There were several non-tactical variants of the AIM-54A. The ATM-54A was a version with inert warhead for firing exercises, the CATM-54A was the captive (non-launching) version for target acquisition practice, and the DATM-54A was a completely inert dummy missile for ground handling training. The AEM-54A was a variant with special telemetry electronics for test and evaluation purposes.
The designation AIM-54B referred to an AIM-54A modified for easier production, including sheet metal instead of honeycomb structure in the wings and fins. Some sources say that the AIM-54B was produced from 1977, while others say it wasn't built in quantity. The latter seems plausible, because although the U.S. Navy still lists many AIM-54As in its inventory, it doesn't mention any AIM-54Bs. Another possibility is that the AIM-54B was redesignated as a subvariant of the AIM-54A, because it was operationally identical to the latter. The designations ATM-54B and AEM-54B were, formally at least, allocated to training and telemetry versions of the AIM-54B, respectively.
In 1977, development of the significantly improved AIM-54C began. The AIM-54C features completely new digital WGU-11/B guidance and WCU-7/B control sections. The missile incorporates a programmable digital signal processor, and the autopilot now uses a strap-down inertial navigation system. One very important feature of the AIM-54C is its vastly improved ECCM capability. Improvements in the rocket motor increase speed and range, and the new DSU-28/B target detection device improves fuzing accuracy in high-clutter environments and for small and low-altitude targets. The first XAIM-54C prototypes were delivered in August 1979, and after tests with YAIM-54C missiles, production of the Phoenix switched to the AIM-54C in 1982. Initial Operational Capability of the AIM-54C was reached in 1986. Non-tactical variants include the ATM-54C for firing exercises, the CATM-54C captive (non-launching) version for target acquisition practice, and the AEM-54C with special telemetry electronics for test and evaluation purposes. There is no DATM-54C, because the DATM-54A is also suitable for AIM-54C ground handling training.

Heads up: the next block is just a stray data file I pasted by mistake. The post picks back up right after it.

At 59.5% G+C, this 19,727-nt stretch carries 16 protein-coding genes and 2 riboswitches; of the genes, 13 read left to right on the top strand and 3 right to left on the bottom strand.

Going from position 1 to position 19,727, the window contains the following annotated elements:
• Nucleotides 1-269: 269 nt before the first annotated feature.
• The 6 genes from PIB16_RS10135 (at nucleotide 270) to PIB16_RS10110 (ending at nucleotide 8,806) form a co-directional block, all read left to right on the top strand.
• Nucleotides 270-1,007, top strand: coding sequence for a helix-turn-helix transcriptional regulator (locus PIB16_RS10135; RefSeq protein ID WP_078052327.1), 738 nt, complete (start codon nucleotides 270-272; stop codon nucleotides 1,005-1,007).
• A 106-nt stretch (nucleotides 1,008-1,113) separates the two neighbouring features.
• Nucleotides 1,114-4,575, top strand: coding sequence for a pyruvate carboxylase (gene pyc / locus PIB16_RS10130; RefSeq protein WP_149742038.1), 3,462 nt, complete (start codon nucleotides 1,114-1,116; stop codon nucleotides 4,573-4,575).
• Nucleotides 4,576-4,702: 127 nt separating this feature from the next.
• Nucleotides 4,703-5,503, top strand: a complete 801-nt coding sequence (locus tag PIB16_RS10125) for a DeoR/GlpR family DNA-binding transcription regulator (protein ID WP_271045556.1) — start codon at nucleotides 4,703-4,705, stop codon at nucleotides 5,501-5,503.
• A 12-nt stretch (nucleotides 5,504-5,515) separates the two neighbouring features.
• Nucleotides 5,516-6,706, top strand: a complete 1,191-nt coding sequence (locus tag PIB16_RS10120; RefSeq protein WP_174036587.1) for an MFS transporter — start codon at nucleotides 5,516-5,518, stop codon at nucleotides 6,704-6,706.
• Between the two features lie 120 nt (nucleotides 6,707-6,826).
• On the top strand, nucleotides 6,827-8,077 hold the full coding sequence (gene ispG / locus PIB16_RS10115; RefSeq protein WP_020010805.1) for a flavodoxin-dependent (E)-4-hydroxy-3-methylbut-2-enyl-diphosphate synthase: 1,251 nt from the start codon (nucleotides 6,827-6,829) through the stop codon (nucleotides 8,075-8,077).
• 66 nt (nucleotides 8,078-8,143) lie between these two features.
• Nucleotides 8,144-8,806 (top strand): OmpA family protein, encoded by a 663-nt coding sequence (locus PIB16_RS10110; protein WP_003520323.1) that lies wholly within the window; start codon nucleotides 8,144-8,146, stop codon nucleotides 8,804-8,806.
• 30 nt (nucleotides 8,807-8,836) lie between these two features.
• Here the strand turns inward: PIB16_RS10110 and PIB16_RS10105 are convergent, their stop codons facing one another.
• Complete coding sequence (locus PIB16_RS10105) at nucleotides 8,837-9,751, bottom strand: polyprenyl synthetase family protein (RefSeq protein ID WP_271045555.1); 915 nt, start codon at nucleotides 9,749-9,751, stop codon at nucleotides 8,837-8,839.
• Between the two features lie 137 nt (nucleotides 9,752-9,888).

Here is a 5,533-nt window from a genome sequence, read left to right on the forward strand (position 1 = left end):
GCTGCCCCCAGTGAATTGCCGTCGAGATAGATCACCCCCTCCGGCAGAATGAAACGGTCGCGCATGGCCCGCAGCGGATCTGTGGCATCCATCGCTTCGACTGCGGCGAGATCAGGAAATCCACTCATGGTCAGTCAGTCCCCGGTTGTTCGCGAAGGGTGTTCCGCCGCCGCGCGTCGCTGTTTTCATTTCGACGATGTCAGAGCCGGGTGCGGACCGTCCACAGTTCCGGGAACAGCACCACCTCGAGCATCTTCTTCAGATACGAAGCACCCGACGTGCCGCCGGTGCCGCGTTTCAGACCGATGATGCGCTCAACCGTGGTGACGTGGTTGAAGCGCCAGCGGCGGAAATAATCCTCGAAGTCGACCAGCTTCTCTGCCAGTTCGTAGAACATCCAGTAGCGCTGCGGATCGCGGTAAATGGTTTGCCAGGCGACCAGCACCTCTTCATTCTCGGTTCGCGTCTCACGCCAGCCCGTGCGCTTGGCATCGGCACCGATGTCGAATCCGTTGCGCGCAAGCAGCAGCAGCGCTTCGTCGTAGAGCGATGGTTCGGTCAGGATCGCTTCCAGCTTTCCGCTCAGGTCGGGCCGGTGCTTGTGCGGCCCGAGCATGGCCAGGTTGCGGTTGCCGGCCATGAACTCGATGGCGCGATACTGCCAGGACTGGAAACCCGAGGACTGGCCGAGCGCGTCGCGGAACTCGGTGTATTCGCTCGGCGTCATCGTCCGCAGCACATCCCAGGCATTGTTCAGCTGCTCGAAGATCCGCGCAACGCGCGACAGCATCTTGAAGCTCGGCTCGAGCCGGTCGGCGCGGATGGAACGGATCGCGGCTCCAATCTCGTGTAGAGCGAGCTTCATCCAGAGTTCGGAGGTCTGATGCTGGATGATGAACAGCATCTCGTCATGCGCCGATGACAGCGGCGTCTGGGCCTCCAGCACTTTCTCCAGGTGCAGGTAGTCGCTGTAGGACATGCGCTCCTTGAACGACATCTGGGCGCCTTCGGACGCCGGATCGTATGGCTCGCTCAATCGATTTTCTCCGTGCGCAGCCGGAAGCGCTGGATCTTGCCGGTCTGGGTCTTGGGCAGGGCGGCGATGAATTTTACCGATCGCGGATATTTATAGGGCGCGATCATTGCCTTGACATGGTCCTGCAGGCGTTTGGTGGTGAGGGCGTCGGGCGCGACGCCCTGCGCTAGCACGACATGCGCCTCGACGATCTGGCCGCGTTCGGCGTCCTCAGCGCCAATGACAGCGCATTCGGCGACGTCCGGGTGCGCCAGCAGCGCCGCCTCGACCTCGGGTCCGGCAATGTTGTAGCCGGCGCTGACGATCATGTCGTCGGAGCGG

|Photo: U.S. Navy|
The AIM-54C was continually upgraded during production. Early in the production run, the MK 82 warhead was replaced by a new WDU-29/B warhead in a WAU-16/B or WAU-20/B warhead section. The WDU-29/B offers a 20 to 25 percent increase in effectiveness. Another improvement was the addition of internal temperature compensation, which eliminated the need for the F-14 to provide temperature compensation liquid during captive flight. Missiles with this feature, first delivered in 1986, are called "sealed", and are sometimes referred to as AIM-54C+. During the production, the ECCM capabilities were still further improved, and "sealed" AIM-54C missiles with improved ECCM are known in the U.S. Navy as AIM-54C ECCM/Sealed. This variant reached IOC in 1988. The guidance and control sections of the ECCM/Sealed missile are the WGU-17/B and WCU-12/B, respectively, and the available warhead sections are the WAU-19/B and WAU-21/B. Other improvements, which can be retrofitted to older AIM-54C rounds, include a reprogrammable memory, and new software for the signal processor.